Aware of this limitation, we propose that the sample selection be done from the a priori identification of groups of pregnant women exposed and unexposed to ZKVP. This method will allow for an oversampling (even 100%) of the pregnant women with ZKVP and a optimized sampling from the general population of pregnant women unexposed to ZKVP, saving resources in the unexposed group and improving the expected number of incident cases (outcomes) overall. In the context of non-association, a ratio of 1:1 between exposed and unexposed would be most efficient. Recognizing a priori that there is a known association and that exposure to ZKVP is a risk factor, the ratio should favor the group of unexposed mothers where fewer cases (outcomes) are expected. Thus, one could choose an optimized ratio for exposed and unexposed pregnant women of 1:3 or 1:4 or 1:5 [5] (Table 1, examples 2 and 3).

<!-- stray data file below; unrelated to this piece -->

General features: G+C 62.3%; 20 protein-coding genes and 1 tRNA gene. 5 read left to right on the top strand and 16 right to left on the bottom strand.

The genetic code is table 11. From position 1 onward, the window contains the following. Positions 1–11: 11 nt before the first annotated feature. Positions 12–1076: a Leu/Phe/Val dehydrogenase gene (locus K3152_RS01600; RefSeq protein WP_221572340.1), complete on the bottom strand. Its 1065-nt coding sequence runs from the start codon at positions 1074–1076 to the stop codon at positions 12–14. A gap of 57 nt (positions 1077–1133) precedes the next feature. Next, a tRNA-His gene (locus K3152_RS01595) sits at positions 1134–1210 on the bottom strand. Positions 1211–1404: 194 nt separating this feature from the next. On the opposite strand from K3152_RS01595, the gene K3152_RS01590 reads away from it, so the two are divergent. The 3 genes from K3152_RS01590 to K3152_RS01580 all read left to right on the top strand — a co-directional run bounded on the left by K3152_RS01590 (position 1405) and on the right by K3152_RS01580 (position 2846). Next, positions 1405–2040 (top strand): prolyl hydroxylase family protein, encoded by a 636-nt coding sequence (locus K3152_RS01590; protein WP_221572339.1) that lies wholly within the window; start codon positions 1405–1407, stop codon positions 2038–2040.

Considering the same parameters described above, a sample of only 1200 pregnant women (200 exposed and 1000 unexposed, 1:5 ratio) would give better results compared to those obtained in a sample more than two times as large, as in the strategy previously described. Approximately 12 outcome cases would be found, ten among exposed and two among unexposed pregnant women, ensuring a higher statistical power (97%) in crude analyses than in the previous example [4] (Table 1, example 3). Table 1 shows expected results for these two sampling strategies.